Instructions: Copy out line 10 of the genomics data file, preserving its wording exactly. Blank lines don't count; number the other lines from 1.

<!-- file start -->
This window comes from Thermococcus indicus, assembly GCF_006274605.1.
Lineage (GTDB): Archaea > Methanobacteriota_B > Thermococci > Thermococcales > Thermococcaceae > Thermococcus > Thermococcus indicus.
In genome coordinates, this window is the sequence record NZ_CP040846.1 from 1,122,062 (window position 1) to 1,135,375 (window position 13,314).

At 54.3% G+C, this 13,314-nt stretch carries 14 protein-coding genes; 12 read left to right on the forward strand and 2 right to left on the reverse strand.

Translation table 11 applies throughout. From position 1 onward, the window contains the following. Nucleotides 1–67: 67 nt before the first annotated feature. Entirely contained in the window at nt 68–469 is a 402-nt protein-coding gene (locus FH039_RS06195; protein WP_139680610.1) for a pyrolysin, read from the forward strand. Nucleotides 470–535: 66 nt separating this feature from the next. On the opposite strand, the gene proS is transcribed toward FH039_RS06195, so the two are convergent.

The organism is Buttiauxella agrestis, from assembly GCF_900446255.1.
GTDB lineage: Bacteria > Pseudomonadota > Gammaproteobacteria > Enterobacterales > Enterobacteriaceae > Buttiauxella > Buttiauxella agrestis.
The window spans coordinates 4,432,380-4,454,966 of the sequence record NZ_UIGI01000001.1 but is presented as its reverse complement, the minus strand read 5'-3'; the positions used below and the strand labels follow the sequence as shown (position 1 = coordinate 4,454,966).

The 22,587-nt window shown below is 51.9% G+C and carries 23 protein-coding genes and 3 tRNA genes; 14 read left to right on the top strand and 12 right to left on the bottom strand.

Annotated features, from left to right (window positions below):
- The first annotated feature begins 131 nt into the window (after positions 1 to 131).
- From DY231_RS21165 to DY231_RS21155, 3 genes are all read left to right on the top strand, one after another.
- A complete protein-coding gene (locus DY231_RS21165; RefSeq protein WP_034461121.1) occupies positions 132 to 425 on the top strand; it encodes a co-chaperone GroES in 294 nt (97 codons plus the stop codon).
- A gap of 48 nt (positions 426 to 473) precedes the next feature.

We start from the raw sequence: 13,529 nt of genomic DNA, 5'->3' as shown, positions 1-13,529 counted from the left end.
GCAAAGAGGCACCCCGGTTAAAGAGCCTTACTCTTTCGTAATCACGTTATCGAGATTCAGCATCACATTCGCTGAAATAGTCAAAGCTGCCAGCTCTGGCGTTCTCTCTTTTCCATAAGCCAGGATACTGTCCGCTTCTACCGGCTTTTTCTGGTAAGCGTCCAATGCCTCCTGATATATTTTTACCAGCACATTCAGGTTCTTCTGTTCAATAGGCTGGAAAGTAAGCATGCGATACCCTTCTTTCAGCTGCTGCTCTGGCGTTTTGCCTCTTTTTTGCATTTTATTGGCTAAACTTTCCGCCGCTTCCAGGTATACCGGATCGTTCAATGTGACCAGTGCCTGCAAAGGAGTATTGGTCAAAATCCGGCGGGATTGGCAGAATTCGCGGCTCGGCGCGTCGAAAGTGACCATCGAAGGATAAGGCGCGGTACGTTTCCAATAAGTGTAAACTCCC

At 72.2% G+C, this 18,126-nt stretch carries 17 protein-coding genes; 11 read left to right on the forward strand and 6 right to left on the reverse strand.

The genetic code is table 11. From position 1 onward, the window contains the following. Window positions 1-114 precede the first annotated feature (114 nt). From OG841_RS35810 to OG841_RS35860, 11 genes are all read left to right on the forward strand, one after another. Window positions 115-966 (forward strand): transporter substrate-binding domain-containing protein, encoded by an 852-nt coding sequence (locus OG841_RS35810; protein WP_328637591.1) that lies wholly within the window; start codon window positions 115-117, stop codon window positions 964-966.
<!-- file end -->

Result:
Annotated features, from left to right (window positions below):